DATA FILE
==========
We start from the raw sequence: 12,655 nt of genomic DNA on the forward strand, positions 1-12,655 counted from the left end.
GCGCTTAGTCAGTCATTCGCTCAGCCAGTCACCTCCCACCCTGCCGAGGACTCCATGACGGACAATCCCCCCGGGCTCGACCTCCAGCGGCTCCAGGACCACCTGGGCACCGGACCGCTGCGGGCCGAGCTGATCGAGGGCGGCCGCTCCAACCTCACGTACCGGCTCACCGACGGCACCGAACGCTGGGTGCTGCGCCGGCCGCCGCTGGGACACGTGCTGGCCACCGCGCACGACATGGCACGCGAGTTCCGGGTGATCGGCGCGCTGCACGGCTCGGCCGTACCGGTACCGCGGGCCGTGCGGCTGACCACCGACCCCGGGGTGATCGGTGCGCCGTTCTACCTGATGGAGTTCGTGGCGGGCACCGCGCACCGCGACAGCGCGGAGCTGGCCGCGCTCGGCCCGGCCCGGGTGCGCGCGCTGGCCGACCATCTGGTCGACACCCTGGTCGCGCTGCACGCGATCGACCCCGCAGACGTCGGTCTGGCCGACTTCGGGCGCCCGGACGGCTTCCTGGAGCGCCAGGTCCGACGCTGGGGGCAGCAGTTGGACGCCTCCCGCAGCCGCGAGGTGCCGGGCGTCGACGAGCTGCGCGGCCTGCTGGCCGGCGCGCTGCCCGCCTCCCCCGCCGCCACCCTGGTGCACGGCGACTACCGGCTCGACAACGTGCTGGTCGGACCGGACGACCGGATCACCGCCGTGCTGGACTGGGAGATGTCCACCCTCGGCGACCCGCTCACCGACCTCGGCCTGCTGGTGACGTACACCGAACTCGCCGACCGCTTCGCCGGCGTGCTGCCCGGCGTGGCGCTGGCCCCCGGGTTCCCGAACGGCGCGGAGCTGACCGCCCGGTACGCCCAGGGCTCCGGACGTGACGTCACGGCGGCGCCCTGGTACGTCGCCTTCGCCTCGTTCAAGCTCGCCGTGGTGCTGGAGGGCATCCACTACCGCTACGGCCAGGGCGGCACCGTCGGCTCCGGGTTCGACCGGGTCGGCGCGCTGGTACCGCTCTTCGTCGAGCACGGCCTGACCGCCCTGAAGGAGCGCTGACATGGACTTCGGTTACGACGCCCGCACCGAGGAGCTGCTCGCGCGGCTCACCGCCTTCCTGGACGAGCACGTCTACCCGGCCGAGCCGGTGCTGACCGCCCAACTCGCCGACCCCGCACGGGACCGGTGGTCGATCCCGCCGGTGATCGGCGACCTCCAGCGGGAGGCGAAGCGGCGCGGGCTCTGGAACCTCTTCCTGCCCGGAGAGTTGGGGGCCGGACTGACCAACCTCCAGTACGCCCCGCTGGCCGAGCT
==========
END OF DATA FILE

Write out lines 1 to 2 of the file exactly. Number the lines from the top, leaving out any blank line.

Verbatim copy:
We start from the raw sequence: 12,655 nt of genomic DNA on the forward strand, positions 1-12,655 counted from the left end.
GCGCTTAGTCAGTCATTCGCTCAGCCAGTCACCTCCCACCCTGCCGAGGACTCCATGACGGACAATCCCCCCGGGCTCGACCTCCAGCGGCTCCAGGACCACCTGGGCACCGGACCGCTGCGGGCCGAGCTGATCGAGGGCGGCCGCTCCAACCTCACGTACCGGCTCACCGACGGCACCGAACGCTGGGTGCTGCGCCGGCCGCCGCTGGGACACGTGCTGGCCACCGCGCACGACATGGCACGCGAGTTCCGGGTGATCGGCGCGCTGCACGGCTCGGCCGTACCGGTACCGCGGGCCGTGCGGCTGACCACCGACCCCGGGGTGATCGGTGCGCCGTTCTACCTGATGGAGTTCGTGGCGGGCACCGCGCACCGCGACAGCGCGGAGCTGGCCGCGCTCGGCCCGGCCCGGGTGCGCGCGCTGGCCGACCATCTGGTCGACACCCTGGTCGCGCTGCACGCGATCGACCCCGCAGACGTCGGTCTGGCCGACTTCGGGCGCCCGGACGGCTTCCTGGAGCGCCAGGTCCGACGCTGGGGGCAGCAGTTGGACGCCTCCCGCAGCCGCGAGGTGCCGGGCGTCGACGAGCTGCGCGGCCTGCTGGCCGGCGCGCTGCCCGCCTCCCCCGCCGCCACCCTGGTGCACGGCGACTACCGGCTCGACAACGTGCTGGTCGGACCGGACGACCGGATCACCGCCGTGCTGGACTGGGAGATGTCCACCCTCGGCGACCCGCTCACCGACCTCGGCCTGCTGGTGACGTACACCGAACTCGCCGACCGCTTCGCCGGCGTGCTGCCCGGCGTGGCGCTGGCCCCCGGGTTCCCGAACGGCGCGGAGCTGACCGCCCGGTACGCCCAGGGCTCCGGACGTGACGTCACGGCGGCGCCCTGGTACGTCGCCTTCGCCTCGTTCAAGCTCGCCGTGGTGCTGGAGGGCATCCACTACCGCTACGGCCAGGGCGGCACCGTCGGCTCCGGGTTCGACCGGGTCGGCGCGCTGGTACCGCTCTTCGTCGAGCACGGCCTGACCGCCCTGAAGGAGCGCTGACATGGACTTCGGTTACGACGCCCGCACCGAGGAGCTGCTCGCGCGGCTCACCGCCTTCCTGGACGAGCACGTCTACCCGGCCGAGCCGGTGCTGACCGCCCAACTCGCCGACCCCGCACGGGACCGGTGGTCGATCCCGCCGGTGATCGGCGACCTCCAGCGGGAGGCGAAGCGGCGCGGGCTCTGGAACCTCTTCCTGCCCGGAGAGTTGGGGGCCGGACTGACCAACCTCCAGTACGCCCCGCTGGCCGAGCT